Asian Leopards (Only 9 available)

1. 12/1966 India, Lougur R 16 6/16"
2. 04/1964 India, Salmara Nawab M. Asaf Ali R 15 13/16"
3. 02/1965 India, Bastar Ajai Kumar / Allwyn Cooper R 15 11/16" 
4. 04/1968 India, Madhya Pradesh Percy Dinjhaw R 15 8/16" 
5. 04/1966 India, Madhya Pradesh Mohammed Deen R 15 6/16" 
6. 04/1971 India, Madhya Pradesh Dhram Chandra R 15 6/16" 
7. 12/1966 India, Madhya Pradesh R 15 1/16"
8. 12/1968 India, Maharashtra, Junona Nawab M. Asaf Ali R 14 10/16"
9. 01/1964 India R 14 6/16" 

DESCRIPTION Head and body length 44-72 inches (112-183 cm). Tail length 18-30 inches (46-76 cm). Shoulder height 20-28 inches (51-71 cm). Weight 100-150 pounds (45-68 kg), sometimes more.

A large, handsome cat with a long body and comparatively short legs. The dense coat varies from pale yellow to rich buff or chestnut, and is marked with numerous black spots grouped in rosettes. The tail is long and spotted, with black bands near the tip. Melanistic individuals ("black panthers") can occur in otherwise normal litters, especially in dense, moist forests. The claws are sharp, curved and retractile. Unlike most cats, leopards (also lions, tigers and jaguars) have an elastic vocal apparatus that enables them to roar. Females are similar to males, although smaller and more slightly built.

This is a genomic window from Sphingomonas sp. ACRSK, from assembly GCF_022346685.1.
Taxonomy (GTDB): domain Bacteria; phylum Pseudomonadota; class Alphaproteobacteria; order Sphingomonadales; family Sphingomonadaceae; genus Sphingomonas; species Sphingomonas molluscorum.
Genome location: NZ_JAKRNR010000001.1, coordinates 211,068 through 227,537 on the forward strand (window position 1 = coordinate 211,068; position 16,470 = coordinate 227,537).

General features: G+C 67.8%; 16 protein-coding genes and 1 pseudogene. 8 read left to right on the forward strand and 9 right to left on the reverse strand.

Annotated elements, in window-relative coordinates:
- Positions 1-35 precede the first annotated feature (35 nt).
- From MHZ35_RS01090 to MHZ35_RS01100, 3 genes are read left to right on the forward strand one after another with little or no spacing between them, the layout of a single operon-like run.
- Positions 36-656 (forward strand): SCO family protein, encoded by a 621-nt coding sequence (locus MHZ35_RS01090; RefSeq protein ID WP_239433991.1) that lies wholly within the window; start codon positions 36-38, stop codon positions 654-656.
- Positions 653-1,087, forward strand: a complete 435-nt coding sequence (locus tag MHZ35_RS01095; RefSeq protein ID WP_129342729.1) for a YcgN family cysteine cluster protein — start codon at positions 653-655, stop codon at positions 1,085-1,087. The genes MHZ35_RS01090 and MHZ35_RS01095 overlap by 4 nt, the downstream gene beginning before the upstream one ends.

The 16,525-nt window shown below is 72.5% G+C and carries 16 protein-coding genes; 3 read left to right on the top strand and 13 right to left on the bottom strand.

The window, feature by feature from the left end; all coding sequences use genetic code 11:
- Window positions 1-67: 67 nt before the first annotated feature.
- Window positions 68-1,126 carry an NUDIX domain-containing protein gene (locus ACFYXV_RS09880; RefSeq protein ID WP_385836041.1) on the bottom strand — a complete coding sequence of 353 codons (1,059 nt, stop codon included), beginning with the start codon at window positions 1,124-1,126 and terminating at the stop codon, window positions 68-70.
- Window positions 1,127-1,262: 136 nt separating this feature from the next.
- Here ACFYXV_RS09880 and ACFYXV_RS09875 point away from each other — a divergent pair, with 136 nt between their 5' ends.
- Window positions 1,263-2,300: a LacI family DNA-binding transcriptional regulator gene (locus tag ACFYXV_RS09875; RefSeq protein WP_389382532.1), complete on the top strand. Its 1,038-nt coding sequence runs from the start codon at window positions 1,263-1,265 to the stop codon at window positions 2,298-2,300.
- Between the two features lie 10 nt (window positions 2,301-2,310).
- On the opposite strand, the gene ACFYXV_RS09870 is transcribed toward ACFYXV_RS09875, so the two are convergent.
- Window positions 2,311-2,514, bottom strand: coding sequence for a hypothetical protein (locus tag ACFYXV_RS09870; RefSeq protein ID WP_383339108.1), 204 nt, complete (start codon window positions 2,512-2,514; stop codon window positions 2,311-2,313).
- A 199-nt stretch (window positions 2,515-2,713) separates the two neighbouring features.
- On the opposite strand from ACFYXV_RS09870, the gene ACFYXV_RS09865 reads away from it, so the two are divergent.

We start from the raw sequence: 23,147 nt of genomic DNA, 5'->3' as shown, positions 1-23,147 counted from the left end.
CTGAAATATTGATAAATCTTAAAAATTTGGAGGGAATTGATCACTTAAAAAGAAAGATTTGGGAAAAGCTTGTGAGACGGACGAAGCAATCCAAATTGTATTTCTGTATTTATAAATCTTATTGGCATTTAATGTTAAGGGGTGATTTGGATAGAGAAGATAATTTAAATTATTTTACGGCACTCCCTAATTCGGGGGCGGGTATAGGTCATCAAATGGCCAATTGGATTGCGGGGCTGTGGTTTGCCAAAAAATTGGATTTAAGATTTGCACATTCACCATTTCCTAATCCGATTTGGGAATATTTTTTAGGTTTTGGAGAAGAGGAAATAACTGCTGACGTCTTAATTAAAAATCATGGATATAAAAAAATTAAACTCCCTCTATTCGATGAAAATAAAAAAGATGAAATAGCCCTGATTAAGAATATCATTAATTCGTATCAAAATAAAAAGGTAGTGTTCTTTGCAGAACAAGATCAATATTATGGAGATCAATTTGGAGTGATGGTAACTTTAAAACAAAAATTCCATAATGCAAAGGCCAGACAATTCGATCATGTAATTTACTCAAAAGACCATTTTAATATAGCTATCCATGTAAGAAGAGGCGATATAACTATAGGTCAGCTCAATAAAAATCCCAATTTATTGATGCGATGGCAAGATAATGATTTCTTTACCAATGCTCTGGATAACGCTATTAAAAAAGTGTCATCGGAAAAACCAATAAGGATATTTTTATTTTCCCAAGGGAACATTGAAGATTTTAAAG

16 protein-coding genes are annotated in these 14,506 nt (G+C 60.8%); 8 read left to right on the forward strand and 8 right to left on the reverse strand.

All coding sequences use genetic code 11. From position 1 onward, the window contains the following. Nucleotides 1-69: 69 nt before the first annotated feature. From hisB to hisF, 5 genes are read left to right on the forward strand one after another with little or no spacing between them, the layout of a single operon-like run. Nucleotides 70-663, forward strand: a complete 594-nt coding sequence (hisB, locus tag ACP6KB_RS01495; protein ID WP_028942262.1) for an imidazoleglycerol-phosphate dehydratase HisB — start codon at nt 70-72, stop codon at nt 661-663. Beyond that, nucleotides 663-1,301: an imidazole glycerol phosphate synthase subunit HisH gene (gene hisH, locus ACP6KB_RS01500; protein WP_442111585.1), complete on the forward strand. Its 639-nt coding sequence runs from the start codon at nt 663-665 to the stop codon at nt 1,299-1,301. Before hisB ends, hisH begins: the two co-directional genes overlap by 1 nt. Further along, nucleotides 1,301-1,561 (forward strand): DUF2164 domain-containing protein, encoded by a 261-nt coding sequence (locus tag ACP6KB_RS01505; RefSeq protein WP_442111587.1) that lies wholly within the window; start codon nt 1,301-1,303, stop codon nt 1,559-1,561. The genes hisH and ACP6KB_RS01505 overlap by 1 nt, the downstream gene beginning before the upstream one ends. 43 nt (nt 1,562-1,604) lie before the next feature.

HABITAT Among the most adaptable of living mammals, it occurs in all types of habitat that provide it with enough food and cover, from rain forest to subdesert and from low plains to high mountains.

DISTRIBUTION More adaptable to humans than most large cats, and still found over most of its original range, though in much fewer numbers. In Asia, leopards occur from the Sinai and Arabian peninsulas and Turkey eastward across southern Asia to the Pacific, including Sri Lanka, the Malay Peninsula, Java and the Kangean Islands; and north through China to Manchuria, Korea and southeastern Siberia.

Outside of Asia, leopards are widespread in Africa, especially south of the Sahara.

TAXONOMIC NOTES Twelve subspecies are listed in Asia: ciscaucasica (Caucasus), delacouri (Indochina), fusca (India, Sri Lanka, Myanmar [Burma], southern China), japonensis (northern China), jarvisi (Sinai Peninsula), millardi (Kashmir), nimr (Arabian Peninsula, Jordan, Israel), orientalis (southeastern Siberia, Manchuria and Korea), pernigra (Nepal to Sikkim), saxicolor (Iran to Baluchistan), sindica (Kirthar range), and tulliana (Asia Minor to Transcaucasica). They are combined here, with fusca Meyer, 1794 having priority.